For more than one hundred and fifty years, book reviewers and psychologists have been attempting to diagnose the psychological disorders of Carroll's fictional characters.

"We're all mad here," is the most recognized quote from Carroll's underground. The famous or infamous phrase is the affirmation of Cheshire Cat, who also said, "I'm not crazy. My reality is just different from yours." The Cat indicted Alice, telling her, "You are also mad." Current psychology pundits diagnose Alice with schizophrenia for talking to a disappearing cat and a hookah-smoking caterpillar.

Mad Hatter [Notice: name is "Mad") suffers a borderline personality disorder (BPD). He asks Alice, "Why is it you're always too small or too tall?" He also laments, "I can't go no lower. I'm on the floor, as it is."

Tweedledum and Tweedledee are pegged with Attention Deficit Disorder (ADD). "Contrariwise," affirms Tweedledee, "if it was so, it might be; and if it were so, it would be; but as it isn't, it ain't. That's logic." 

Red Queen? She rules from the throne of her narcissistic personality disorder (NPD). "Off with her head." Her subjects are objects. "Off with their heads."

And, White Rabbit? He's not in the underground when Alice meets him. He starts in her world, then leads her on their adventure through Carroll's under Ground." Jangling his oversized, pocket watch, White Rabbit speeds around, announcing, "I'm late. I'm late. For a very important date." It is easy to diagnose his general anxiety disorder (GAD)?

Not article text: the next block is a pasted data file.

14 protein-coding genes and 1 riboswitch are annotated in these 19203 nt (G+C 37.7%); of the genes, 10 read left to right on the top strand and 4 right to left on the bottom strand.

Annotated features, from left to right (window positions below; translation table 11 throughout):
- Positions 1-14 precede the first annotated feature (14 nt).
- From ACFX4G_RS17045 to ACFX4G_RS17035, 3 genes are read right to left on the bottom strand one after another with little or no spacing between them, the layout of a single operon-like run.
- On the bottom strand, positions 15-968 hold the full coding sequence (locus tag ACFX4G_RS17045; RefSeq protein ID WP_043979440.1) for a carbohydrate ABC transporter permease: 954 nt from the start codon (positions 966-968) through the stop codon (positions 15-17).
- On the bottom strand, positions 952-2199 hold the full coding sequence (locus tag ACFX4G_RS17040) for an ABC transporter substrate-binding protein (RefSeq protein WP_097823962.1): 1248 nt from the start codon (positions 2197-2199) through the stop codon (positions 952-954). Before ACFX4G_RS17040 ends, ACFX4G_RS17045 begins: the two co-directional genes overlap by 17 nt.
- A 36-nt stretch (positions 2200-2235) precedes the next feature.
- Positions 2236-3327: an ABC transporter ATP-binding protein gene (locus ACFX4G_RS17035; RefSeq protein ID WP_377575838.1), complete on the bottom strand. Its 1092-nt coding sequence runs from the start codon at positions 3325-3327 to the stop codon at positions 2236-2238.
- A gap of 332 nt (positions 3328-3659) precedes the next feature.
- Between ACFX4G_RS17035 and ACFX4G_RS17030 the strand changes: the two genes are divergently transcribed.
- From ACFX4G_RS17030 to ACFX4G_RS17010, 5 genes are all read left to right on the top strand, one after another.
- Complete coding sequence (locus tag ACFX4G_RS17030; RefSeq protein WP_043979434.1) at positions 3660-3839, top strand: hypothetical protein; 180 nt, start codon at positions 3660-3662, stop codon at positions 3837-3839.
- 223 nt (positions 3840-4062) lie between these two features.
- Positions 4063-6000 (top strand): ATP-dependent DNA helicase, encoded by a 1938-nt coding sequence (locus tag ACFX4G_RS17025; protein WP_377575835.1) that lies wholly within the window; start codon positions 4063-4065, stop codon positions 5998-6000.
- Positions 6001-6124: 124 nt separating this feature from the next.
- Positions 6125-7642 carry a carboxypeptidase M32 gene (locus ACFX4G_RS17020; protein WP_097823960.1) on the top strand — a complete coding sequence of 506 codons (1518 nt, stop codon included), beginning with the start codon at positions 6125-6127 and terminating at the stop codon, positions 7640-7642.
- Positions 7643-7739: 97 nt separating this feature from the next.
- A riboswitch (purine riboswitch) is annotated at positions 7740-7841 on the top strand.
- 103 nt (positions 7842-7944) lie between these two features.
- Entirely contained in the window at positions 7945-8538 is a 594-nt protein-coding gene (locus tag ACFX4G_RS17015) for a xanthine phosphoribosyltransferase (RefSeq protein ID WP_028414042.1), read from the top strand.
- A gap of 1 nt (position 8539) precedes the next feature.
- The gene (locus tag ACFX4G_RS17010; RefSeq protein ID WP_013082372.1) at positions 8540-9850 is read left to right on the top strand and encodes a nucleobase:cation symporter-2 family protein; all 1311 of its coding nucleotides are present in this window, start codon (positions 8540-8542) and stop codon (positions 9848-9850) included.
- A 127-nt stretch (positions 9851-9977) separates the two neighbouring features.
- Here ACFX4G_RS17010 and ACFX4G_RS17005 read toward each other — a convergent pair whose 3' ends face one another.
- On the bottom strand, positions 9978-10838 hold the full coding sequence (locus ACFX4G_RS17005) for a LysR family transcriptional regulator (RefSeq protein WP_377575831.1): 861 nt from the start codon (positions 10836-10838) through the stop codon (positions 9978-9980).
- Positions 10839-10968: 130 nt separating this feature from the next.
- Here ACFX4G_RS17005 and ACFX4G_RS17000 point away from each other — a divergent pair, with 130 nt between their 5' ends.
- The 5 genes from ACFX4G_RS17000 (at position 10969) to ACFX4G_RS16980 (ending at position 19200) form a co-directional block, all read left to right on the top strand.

What about the dope-smoking Caterpillar? His obvious substance use disorder (SUD) devolves into delusions of grandeur (DOG). The three-inch tall, blue caterpillar, rearing itself upright proclaimed, "Three inches is a very good height indeed." He is the one who advises Alice to eat one side of the mushroom. One side? The little worm tells her, "One side will make you grow larger and one side will make you grow small."

How did Lewis Carroll's macabre funny-farm evolve (or, devolve?) into a beloved cast of nursery rhyme characters? Walt Disney can be lauded or blamed for sugar-coating Carroll’s madhouse in the 1951 Disney animation––Alice in Wonderland. Hollywood's Technicolor film recasts Carroll’s mentally "deranged" psychos into cuddly characters for kids to take to bed at night to ward off nightmares. What the Hollywood studio fails to expose to Alice's fans is that Disney's cuddly characters are reincarnations of Lewis Carroll's crazy cast.

The themes of the Alice story are identity, discovery, and growth, even when surrounded by chaos. Alice asks, "Who in the world am I?" Alice not only grows ten feet tall, she manages to mature as a result of her adventures in the under Ground. She exits the underground more grown up than when she first stumbled into the hare hole. It was all a dream. Alice's dream. Lewis Carroll's dream, Disney's dream. The underground's dream. Now, if you wish, it can be your dream.